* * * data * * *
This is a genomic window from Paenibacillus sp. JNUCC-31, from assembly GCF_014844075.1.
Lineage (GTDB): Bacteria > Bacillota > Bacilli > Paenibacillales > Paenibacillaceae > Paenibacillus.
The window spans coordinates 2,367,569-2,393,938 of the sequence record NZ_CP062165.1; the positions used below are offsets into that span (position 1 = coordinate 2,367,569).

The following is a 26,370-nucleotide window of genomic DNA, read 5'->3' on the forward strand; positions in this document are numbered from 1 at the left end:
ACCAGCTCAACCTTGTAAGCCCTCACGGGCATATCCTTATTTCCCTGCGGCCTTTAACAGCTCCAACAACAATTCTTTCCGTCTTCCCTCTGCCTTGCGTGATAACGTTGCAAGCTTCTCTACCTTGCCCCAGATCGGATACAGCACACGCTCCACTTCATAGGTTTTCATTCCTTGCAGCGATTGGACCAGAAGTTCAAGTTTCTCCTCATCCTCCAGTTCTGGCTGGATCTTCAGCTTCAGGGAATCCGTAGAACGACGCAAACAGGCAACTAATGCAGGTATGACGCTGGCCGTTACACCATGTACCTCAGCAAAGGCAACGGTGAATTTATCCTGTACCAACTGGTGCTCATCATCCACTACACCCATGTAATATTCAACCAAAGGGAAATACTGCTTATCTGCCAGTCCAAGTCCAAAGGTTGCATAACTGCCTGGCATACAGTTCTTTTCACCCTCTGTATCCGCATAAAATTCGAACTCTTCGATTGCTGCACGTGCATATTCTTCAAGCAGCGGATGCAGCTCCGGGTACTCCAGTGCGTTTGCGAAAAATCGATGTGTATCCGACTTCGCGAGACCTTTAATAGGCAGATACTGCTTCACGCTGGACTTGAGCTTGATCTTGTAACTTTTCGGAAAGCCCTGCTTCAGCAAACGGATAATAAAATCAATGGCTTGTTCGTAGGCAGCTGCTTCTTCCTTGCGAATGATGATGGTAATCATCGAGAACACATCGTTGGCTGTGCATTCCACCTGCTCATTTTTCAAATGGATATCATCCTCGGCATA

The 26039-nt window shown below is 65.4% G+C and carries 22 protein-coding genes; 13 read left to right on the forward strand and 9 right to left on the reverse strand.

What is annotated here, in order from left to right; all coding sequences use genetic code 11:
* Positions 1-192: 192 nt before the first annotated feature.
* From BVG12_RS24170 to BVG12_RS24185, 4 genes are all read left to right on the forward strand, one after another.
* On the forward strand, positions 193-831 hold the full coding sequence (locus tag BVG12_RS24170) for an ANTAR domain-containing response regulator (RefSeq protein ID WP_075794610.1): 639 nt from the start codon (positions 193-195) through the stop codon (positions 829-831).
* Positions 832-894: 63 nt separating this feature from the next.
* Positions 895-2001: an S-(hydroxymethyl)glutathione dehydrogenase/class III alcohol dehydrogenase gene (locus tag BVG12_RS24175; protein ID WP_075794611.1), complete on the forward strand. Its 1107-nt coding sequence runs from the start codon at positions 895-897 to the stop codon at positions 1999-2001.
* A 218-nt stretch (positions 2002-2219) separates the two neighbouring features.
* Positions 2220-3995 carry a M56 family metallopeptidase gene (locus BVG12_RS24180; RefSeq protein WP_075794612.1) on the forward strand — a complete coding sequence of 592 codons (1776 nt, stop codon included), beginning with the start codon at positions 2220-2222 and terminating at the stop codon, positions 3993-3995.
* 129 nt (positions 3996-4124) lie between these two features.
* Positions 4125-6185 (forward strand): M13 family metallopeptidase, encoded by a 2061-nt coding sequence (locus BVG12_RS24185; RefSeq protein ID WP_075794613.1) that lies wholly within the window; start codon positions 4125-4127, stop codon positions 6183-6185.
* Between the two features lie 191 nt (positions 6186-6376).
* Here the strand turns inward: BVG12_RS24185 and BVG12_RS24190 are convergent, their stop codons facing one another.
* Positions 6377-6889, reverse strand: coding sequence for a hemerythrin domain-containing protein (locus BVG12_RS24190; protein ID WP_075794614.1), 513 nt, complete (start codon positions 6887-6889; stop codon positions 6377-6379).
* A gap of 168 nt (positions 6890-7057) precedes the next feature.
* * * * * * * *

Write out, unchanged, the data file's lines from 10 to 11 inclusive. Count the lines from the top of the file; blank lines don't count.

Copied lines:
* On the forward strand, positions 193-831 hold the full coding sequence (locus tag BVG12_RS24170) for an ANTAR domain-containing response regulator (RefSeq protein ID WP_075794610.1): 639 nt from the start codon (positions 193-195) through the stop codon (positions 829-831).
* Positions 832-894: 63 nt separating this feature from the next.